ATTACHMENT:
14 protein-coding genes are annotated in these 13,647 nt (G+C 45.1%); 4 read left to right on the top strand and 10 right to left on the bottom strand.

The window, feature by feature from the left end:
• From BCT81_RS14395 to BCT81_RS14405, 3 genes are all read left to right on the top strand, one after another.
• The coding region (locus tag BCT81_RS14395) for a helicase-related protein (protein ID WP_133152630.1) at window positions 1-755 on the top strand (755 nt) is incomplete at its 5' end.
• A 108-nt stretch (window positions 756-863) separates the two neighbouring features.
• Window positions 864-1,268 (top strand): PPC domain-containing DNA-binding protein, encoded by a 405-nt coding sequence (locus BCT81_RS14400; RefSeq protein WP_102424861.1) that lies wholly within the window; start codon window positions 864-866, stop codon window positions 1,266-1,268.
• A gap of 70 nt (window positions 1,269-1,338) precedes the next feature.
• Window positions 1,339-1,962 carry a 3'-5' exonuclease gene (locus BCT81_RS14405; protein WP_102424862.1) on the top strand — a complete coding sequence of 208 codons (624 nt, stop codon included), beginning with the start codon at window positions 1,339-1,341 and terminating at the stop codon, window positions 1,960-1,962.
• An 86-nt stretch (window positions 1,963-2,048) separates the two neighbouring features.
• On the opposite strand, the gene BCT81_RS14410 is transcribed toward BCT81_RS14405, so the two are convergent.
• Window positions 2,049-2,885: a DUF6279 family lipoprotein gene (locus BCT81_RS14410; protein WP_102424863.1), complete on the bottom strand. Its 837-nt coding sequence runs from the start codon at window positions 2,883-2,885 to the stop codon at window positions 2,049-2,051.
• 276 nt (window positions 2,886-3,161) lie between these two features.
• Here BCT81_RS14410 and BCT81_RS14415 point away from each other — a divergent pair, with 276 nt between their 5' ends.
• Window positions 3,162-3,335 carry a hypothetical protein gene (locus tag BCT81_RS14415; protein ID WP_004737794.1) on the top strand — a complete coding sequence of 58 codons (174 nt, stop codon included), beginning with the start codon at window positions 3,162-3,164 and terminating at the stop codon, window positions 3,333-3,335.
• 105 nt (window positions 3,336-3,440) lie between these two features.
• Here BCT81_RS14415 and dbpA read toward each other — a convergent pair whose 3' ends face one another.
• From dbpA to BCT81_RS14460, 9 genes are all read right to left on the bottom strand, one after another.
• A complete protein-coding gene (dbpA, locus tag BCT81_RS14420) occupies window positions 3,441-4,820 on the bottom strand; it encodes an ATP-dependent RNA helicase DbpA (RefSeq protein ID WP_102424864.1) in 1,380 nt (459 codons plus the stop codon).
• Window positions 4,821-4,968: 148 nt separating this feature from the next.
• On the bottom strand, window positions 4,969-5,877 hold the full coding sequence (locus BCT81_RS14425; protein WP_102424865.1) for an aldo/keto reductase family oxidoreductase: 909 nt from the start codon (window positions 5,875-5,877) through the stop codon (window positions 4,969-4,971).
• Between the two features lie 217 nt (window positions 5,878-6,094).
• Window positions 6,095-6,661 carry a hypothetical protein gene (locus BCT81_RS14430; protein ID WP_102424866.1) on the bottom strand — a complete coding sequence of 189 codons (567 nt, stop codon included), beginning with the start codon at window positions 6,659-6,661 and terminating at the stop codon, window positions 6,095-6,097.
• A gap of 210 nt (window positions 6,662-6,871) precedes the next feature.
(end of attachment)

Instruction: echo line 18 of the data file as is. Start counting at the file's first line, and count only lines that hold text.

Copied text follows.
• A complete protein-coding gene (dbpA, locus tag BCT81_RS14420) occupies window positions 3,441-4,820 on the bottom strand; it encodes an ATP-dependent RNA helicase DbpA (RefSeq protein ID WP_102424864.1) in 1,380 nt (459 codons plus the stop codon).